The Legacy of Sameer Bhatia

It’s hard to believe that two years have gone by since Sameer left us. Why? It’s because his energy was so pervasive that it often feels like he’s still here. So many things that surround us serve as a reminder. A photo, a black BMW cruising down Hwy 280 (speeding of course), a visit to Stanford, or brunch at a sidewalk cafe in San Francisco on a Sunday morning.

But more often the reminders are those things that we cannot see. Like his entrepreneurial drive, which taught us to take more risks in life. Or his selflessness, which inspires us to give more of ourselves to others. And his passion for adventurous travel, loud music, and weeknight partying, which reminds us to live in the moment. Sameer taught us to always be our very best.

While his departure helped bring us in touch with the reality of life, it also created a large void. Yet it is in this very void where his spirit continues to manifest. Our peace comes from knowing that Sameer lives on in each one of us. And yet, this is only a small part of his great legacy.

Swami Vivekananda once said, “Never think there is anything impossible for the soul.” He might has well have inserted Sameer’s name into that statement. Here’s why.

The campaign to find a bone marrow donor for Sameer and Vinay resulted in over 24,000 new South Asian registrants in the National Marrow Donor Program (NMDP). A few weeks ago we received some updated campaign statistics from the Asian American Donor Program and NMDP. They informed us of how many of those 24,000 registrants have been called upon and agreed to donate their marrow or peripheral blood stem cells to save the life of a patient in need. Any guess? The number is a whopping 266. This means that potentially hundreds of lives have been saved because of Sameer and Vinay. This is a true legacy.

Sameer is dearly missed by Reena, his parents, his brother, his extended family and all of his friends. But despite his absence it’s amazing how he continues to touch new lives. Let me share some examples with you.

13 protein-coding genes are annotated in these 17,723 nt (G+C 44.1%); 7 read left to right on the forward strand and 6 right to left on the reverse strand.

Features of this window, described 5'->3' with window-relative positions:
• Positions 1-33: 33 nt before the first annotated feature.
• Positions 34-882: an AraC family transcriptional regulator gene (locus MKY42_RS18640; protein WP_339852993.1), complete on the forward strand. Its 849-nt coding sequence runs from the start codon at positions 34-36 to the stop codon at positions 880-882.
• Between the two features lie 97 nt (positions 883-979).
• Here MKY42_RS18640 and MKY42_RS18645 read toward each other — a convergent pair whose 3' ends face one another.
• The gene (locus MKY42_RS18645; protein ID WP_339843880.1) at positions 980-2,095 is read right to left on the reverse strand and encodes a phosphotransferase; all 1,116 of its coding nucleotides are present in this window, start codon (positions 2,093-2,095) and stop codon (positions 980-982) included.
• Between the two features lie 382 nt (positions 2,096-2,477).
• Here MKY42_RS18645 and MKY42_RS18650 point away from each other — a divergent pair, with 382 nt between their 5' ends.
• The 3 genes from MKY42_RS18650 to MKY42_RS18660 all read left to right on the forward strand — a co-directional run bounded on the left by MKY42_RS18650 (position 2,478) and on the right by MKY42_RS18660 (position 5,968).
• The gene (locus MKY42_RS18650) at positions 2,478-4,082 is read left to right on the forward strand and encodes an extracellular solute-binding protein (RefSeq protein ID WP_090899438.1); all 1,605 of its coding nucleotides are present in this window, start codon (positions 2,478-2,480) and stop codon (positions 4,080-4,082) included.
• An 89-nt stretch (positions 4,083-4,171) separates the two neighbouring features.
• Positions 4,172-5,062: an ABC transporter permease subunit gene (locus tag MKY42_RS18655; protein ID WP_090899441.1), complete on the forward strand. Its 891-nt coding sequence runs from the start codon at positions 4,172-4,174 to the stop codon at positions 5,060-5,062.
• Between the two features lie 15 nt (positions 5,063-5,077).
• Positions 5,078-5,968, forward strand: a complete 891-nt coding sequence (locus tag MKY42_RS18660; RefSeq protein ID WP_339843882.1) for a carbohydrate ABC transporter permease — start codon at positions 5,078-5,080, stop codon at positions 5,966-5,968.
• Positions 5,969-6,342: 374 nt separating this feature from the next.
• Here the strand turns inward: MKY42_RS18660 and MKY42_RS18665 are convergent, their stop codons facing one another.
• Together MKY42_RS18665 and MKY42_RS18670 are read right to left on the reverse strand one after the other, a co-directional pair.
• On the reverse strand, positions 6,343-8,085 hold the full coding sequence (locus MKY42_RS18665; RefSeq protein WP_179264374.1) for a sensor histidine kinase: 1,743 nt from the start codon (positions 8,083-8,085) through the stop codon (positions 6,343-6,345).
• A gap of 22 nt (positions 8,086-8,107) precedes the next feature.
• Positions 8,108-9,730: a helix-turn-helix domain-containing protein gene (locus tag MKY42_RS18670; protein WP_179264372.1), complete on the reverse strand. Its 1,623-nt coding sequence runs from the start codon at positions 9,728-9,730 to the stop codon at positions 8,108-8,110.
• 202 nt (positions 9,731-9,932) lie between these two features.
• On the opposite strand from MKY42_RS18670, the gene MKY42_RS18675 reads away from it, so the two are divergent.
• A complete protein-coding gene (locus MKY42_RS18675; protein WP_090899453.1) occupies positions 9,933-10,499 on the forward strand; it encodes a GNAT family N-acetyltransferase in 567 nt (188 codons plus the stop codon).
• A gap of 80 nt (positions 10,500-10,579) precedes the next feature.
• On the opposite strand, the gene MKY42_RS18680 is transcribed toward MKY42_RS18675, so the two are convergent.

Jennifer Aaker, a professor at the Stanford Graduate School of Business, never had the chance to meet Sameer. But she was so inspired by his story and the Team Sameer & Team Vinay campaigns that she decided to create a new course titled The Power of Social Technology. The class arms entrepreneurial students with social media tools that they can harness to cultivate social good in the world. And it has spurred a stream of research on happiness and the “ripple effect”, or the idea that small acts of goodness can create big change. And from all of this teach and research will soon come a book - The Dragonfly Effect - which will serve as inspiration for others on how to harness social media for positive change. This is all in addition to the already published Stanford case study. I’m sure Sameer would be gleaming if he could see all of this.

Ahh, but there’s more.

New campaigns to find matches for patients in need continue to emerge. There was Project Michelle, Team Alan, and there’s Help Connor. Here is a note we received from Jack Green, a friend of Alan Cohen, who was inspired by Sameer and Vinay:

At the end of October 2009, a colleague of mine, Alan Cohen, was diagnosed with acute erythroleukemia. The doctors told him that he needed to urgently find a bone marrow match to save his life. Within days I mobilized for the cause. Over two months, we coordinated drives in the US, Canada and Israel, registering 56,000 people. We raised $3 million to cover the registration fees, which amounted to $54 per person. Our efforts have already brought 40 matches and resulted in one transplant.

Sameer continues to create transformation and infuse energy into our world. No wonder that it feels like he’s still around - he is.

8 Responses

  1. Brady Says:

    I find myself at a loss for words frequently when I think about Sameer. It’s not that I don’t have a million things to say and praise about my friend. He inspired me, made me laugh and sometimes made me flustered because he took an impish prank too far. Are you really moving to Miami Samba???
    It’s that his imprint is so indelible and that I’m so often reminded of him that I can’t compute that he’s absent from our lives.

    Just the other day I found myself reflecting on a core Samba value, showing your friends you care about them. A friend who’s birthday is approaching re-emphasized not wanting to celebrate it. Would Samba let a pal miss a chance to party, be costumed against their will, be pranked and celebrate with a ton of friends? You kidding me? No way!

    To party or not party, to celebrate life or not to celebrate was not a choice with Samba. He would plan an elaborate party, surprise or whatever - often pulling you a little out of your comfort zone. But it was always good - always memorable. Having someone to take the time to do that made you know you had a good friend.

    It’s easy to get wrapped up in ourselves. Take a moment soon to celebrate your friends, dance the way you want to, and get out of your comfort zone. Samba’s still with us.

  2. Jennifer Aaker Says: